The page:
• numberOfSpokes: Number of “spokes.” Set this to three if you’re doing the biohazard design
  • spokeWidth: This is how wide each spoke is.
  • proportion: proportion to rim, proportion of width
  • curvature: For “spiral”, this is how curvey the spokes are. >0, but
  • reverse: For “spiral”, setting this to “true” reverses the direction of the spirals
  • outerHoleDiameter: For “circlefit”, the diameter of the outer holes, or zero for non
  • concavity: Concavity distance of spoke area for [inside, outside] of wheel

Hub Parameters

These properties define the hub — or how the wheel connects to the motor. The default values for the captive nut are precise for a M3 nut and will make the nut a very tight (if not impossible) fit. I prefer this because it allows you to “melt” the nut into place with a soldering iron. However, if you don’t have a solder iron or prefer a looser fit, then just adjust the nut diameter and thickness. (M3 hardware is, by default, set to 3mm screw diameter, 5.4mm nut diameter, and 2.3mm nut thickness.) Similarly, the holes for the motor shaft and grub screw are also precise. This allows the holes to be drilled out for a more precise fit. Again, you can adjust these to suit your needs.

The hubZOffset can be used to “sink” the hub into the wheel, and it defaults to half the wheel thickness. For example, when the hubHeight is 10 and the hubZOffset is -2, then the hub will protrude 8mm from the wheel, but the shaft hole will be 10mm deep. The set screw will still be positioned in the middle of the exposed vertical height, and the fillet/chamfer will also be rendered in the correct position. This property is also useful if you want to poke a hole entirely through the wheel. (e.g. If the wheel is 6mm thick, set the hub height to 16 and the hubZOffset to -6, and you’ll get a hub that protrudes 10mm from the wheel surface with a hole that extends all the way through the wheel.)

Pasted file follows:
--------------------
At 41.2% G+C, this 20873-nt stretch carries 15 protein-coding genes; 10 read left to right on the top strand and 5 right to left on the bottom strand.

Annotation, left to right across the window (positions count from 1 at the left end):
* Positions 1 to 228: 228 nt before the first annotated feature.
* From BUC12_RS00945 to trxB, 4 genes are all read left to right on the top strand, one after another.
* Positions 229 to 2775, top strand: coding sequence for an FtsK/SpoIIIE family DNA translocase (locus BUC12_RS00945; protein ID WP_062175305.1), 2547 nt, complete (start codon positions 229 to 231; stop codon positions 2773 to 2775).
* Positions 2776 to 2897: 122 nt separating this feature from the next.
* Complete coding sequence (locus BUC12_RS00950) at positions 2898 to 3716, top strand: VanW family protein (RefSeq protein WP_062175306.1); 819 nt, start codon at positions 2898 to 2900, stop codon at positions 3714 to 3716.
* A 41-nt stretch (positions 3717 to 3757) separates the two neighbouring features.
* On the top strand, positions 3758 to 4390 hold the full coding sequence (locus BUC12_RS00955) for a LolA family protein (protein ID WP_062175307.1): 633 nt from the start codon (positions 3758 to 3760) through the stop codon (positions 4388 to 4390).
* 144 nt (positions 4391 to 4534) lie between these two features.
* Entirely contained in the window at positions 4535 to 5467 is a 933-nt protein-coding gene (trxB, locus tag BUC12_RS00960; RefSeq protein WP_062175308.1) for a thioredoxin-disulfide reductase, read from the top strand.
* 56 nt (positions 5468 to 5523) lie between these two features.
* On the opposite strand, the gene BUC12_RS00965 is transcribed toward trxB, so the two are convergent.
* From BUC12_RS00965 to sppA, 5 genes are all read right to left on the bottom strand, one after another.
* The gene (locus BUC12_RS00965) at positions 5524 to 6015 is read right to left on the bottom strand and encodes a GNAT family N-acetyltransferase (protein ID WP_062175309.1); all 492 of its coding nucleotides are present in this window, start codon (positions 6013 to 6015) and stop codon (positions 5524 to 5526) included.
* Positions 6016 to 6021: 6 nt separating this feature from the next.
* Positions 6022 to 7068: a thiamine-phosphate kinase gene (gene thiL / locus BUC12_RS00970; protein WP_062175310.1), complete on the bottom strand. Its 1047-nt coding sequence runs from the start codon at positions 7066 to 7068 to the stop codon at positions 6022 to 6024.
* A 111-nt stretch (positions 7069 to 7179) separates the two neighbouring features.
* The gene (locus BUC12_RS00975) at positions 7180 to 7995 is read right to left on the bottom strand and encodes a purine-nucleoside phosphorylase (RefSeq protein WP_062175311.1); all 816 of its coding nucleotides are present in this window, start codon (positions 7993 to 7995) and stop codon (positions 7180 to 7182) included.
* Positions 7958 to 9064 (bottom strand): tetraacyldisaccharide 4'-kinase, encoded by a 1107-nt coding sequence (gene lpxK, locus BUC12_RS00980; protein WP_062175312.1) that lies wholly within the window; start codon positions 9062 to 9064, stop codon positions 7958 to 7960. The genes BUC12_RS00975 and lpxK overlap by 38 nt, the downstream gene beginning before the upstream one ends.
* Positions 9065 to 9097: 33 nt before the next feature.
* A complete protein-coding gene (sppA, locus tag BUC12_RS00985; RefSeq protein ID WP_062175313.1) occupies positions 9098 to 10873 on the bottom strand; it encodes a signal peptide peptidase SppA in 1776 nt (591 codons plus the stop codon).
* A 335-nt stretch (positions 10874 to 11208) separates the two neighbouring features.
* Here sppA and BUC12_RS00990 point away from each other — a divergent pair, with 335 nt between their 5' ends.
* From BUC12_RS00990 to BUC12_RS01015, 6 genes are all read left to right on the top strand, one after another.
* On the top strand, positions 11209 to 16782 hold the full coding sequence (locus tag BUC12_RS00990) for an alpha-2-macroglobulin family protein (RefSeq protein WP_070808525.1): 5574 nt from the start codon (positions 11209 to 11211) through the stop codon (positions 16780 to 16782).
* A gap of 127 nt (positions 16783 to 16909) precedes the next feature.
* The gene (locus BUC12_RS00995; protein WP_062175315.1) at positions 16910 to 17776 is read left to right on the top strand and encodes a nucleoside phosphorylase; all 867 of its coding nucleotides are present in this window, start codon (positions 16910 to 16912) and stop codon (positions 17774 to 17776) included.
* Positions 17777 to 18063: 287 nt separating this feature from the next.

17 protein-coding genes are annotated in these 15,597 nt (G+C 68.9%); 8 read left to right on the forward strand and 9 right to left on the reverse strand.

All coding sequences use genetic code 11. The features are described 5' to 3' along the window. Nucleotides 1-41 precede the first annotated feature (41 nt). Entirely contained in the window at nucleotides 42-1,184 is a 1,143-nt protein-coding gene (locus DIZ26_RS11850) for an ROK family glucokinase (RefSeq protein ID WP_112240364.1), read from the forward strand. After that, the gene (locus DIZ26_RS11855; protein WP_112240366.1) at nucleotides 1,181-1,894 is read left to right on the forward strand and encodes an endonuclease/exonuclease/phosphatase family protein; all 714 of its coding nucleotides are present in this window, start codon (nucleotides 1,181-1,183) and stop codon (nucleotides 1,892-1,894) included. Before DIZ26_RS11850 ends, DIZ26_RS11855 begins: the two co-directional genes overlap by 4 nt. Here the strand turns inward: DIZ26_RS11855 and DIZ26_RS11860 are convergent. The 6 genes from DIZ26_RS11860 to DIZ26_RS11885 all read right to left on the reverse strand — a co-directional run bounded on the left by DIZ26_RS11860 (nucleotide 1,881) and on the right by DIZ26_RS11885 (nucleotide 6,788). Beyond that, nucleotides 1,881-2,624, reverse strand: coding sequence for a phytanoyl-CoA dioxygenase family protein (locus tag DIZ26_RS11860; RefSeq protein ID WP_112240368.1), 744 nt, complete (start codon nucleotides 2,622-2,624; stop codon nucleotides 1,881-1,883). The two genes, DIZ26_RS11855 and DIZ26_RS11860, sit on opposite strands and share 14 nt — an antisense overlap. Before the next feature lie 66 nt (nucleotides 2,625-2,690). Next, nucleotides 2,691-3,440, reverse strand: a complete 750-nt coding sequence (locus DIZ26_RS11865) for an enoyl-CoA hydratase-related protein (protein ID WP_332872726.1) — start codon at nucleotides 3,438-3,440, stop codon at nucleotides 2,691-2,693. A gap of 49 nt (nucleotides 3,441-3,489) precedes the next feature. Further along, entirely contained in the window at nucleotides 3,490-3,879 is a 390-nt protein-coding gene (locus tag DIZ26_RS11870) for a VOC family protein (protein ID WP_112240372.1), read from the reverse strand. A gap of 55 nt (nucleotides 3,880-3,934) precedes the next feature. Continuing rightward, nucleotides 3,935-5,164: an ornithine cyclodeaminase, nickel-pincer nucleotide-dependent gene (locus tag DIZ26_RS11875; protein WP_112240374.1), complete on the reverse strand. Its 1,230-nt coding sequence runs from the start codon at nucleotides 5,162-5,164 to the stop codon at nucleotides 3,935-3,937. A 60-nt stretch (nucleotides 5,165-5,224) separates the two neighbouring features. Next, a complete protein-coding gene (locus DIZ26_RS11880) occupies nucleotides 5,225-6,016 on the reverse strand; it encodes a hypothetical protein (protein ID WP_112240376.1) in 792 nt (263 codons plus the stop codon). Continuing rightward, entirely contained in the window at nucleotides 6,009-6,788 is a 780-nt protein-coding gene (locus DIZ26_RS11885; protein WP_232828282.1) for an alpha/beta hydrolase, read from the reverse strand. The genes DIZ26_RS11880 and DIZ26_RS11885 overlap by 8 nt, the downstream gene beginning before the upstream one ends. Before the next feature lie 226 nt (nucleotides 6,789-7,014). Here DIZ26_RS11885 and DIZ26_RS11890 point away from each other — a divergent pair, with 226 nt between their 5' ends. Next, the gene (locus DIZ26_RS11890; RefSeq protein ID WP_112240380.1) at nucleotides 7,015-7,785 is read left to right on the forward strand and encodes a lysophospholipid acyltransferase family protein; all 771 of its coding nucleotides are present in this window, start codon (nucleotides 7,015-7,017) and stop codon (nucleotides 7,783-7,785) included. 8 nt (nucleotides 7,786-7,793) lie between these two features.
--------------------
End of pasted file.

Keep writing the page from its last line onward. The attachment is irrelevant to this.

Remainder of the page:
To mount a servo motor, set includeHub to false, set shaftDiameter so that the hole will accommodate the servo horn screw and any bit that protrudes from the top of the servo horn. Then set the servoHoleDiameter to the size of your mounting hardware, and set servoHoleDistance1 and servoHoleDistance2 to the total distance between mounting holes on your servo (not the distance from the center). These sets of mounting holes will be rendered at 90 degree angles from one another. If you only want one set of holes, set one of the values to zero. Adjust the angle of all the holes to avoid openings in your wheel design if necessary using servoArmRotation.

Use innerCircleDiameter to specify a solid inner circle to use as a base for the hub. This can be useful if you need a a solid surface for servo mounting hardware or for the base hub fillet/chamfer.

Use outerNutTrap to create a nut or bolt head trap on the outside (bottom) of the hub area. Used in conjunction with shaftDiameter and false for includeHub, this will create a wheel that can drive a bolt much like the large gear on Wade’s Extruder. (This feature is inspired by that design.)

Use servoNutTrap to create nut traps for bolts used to mount the wheel onto servo arms. This feature was suggested by AUGuru.

  • includeHub: Set to false to remove the hub and only include the shaft diameter hole.
  • hubDiameter: The diameter of the hub portion of the wheel
  • hubHeight: The total height of the hub
  • hubZOffset: The Z position of the hub, negative numbers from the surface of the wheel
  • shaftDiameter: The diameter of the motor shaft
  • innerCircleDiameter: The diameter of the solid inner circle under the hub, or zero for none.
  • setScrewCount: The number of set screws/nuts to render, spaced evenly around the shaft
  • setScrewDiameter: The diameter of the set screw. 3 is the default for an M3 screw.
  • setScrewNutDiameter: The “diameter” of the captive nut, from flat to flat (the “in-diameter”)
  • setScrewNutThickness: The thickness of the captive nut
  • baseFilletRadius: The radius of the fillet (rounded part) between the hub and wheel.
  • topFilletRadius: The radius of the fillet (rounded part) at the top of the hub.
  • chamferOnly: Set to true to use chamfers (straight 45-degree angles) instead of fillets.
  • servoHoleDiameter: The diameter of servo arm hounting holes, or zero if no holes
  • servoHoleDistance1: Distance across servo horn from hole to hole (0 to ignore)
  • servoHoleDistance2: Distance across servo horn from hole to hole, rotated 90 degrees (0 to ignore)
  • servoArmRotation: The total rotation of all servo holes
  • servoNutTrap: Size [indiameter, depth] of servo arm captive nut, or 0 (any) for none.
  • outerNutTrap: Size [indiameter, depth] of a captive nut, or 0 (any) for none.

Quality Parameters

  • $fn: Default quality for most circle parts.

UPDATE 6/20/12: Added Netfabb’ed versions.

This is a press-fit lamp shade for inexpensive 12V 9-LED T10 automotive lamps. I believe these are sometimes called “wedge lights,” and are used as turn signals or interior lights. (I got mine on ebay for $1.50 for two, shipping included.)